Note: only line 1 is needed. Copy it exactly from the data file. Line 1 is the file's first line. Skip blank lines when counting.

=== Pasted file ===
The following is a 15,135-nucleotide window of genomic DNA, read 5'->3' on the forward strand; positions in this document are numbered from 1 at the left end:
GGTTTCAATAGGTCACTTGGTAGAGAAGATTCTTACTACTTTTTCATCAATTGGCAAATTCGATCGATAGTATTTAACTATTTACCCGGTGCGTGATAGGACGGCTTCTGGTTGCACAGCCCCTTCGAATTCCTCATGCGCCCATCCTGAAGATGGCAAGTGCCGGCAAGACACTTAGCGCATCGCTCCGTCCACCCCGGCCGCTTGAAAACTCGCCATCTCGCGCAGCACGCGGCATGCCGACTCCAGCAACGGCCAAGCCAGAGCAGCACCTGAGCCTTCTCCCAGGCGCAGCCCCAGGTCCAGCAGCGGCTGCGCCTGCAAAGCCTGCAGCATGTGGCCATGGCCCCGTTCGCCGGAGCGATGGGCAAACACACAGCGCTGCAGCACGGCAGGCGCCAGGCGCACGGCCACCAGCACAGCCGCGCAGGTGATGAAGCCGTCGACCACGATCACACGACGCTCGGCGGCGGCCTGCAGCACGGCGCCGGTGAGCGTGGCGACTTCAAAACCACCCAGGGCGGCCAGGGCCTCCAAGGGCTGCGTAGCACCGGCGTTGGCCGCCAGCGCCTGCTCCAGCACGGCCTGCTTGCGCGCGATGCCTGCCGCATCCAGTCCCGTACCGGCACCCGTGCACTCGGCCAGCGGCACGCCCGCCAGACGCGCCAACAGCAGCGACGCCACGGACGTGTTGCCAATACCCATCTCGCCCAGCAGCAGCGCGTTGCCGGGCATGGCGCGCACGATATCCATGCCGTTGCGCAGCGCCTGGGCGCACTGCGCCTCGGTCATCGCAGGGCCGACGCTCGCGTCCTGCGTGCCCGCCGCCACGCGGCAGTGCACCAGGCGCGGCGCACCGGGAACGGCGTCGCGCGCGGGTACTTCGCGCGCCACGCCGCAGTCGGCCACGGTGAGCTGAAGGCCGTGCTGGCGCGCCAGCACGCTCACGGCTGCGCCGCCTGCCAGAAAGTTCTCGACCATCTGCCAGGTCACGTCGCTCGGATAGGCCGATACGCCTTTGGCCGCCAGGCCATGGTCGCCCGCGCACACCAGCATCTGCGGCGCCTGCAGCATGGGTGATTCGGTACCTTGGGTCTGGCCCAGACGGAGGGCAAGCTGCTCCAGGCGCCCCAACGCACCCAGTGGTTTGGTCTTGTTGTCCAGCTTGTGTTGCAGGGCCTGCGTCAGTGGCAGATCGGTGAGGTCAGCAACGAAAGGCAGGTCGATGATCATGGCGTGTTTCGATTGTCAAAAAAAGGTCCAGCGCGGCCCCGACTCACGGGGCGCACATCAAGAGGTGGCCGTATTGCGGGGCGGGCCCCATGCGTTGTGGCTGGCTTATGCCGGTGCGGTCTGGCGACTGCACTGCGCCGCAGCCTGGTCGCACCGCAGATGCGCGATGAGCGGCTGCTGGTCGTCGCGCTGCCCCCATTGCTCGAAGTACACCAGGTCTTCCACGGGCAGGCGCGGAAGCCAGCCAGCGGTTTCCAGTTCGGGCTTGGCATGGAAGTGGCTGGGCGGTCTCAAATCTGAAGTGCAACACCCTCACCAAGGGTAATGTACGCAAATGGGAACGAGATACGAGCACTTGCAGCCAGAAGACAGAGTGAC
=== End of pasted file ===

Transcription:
The following is a 15,135-nucleotide window of genomic DNA, read 5'->3' on the forward strand; positions in this document are numbered from 1 at the left end: